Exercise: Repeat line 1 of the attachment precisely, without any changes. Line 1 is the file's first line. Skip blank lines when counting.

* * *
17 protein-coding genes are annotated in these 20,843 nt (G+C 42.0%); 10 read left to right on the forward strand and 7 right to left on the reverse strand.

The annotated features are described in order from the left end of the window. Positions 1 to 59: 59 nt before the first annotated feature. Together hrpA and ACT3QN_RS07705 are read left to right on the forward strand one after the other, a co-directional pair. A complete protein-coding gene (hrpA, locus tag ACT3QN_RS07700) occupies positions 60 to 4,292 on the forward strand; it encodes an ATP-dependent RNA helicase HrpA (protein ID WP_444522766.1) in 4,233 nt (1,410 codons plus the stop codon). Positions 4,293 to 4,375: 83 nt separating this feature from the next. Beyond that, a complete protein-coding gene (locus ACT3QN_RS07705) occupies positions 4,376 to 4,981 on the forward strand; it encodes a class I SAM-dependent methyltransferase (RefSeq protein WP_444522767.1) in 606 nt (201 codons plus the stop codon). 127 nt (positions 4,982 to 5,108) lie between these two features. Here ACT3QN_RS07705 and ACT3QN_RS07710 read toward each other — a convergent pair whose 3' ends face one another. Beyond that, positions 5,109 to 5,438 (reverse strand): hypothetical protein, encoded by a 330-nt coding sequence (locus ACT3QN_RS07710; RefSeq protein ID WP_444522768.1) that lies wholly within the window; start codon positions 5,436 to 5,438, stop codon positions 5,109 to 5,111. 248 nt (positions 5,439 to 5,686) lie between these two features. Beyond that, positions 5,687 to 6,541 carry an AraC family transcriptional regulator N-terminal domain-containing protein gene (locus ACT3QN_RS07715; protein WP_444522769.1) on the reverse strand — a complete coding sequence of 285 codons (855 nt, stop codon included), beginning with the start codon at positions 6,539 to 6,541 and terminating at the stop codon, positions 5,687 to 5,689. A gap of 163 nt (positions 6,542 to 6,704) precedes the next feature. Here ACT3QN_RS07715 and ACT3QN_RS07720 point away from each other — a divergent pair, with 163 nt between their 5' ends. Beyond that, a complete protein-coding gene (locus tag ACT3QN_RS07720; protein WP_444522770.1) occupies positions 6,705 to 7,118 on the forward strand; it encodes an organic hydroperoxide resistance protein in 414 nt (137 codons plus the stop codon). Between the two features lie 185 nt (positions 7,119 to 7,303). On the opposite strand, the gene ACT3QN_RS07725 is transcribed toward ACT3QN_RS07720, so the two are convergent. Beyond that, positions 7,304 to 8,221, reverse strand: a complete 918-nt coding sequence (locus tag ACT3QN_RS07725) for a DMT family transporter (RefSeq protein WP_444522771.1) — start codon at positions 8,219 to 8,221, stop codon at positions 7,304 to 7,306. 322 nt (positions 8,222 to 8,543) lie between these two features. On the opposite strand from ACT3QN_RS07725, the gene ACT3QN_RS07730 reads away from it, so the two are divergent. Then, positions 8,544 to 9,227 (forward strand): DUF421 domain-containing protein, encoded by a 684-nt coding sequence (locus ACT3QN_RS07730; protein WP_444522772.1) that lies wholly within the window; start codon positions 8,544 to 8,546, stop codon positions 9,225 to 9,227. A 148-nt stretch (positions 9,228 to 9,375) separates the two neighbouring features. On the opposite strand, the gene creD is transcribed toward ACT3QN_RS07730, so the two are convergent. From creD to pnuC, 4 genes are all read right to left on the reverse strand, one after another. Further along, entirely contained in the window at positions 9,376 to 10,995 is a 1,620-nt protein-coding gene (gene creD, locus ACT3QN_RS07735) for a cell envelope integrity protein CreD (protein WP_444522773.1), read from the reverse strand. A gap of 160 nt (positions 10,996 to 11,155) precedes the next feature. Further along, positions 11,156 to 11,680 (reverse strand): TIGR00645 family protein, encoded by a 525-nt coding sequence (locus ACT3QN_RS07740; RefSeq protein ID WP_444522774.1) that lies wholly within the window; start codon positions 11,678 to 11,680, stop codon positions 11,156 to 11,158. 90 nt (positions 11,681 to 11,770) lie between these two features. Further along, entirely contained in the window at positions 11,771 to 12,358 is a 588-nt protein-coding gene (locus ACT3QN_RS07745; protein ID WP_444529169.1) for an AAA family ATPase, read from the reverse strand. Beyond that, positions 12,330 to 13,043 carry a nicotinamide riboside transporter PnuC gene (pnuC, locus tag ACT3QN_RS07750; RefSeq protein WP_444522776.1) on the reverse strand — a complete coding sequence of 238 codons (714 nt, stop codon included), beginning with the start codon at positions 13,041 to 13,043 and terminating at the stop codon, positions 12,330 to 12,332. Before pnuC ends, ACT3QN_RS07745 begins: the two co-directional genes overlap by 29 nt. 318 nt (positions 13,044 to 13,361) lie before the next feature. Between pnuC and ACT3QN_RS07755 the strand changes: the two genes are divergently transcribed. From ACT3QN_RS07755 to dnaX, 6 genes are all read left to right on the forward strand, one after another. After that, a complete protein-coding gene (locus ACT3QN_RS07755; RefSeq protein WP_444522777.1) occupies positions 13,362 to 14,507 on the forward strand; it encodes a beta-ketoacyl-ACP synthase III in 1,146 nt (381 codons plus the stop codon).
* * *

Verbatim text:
17 protein-coding genes are annotated in these 20,843 nt (G+C 42.0%); 10 read left to right on the forward strand and 7 right to left on the reverse strand.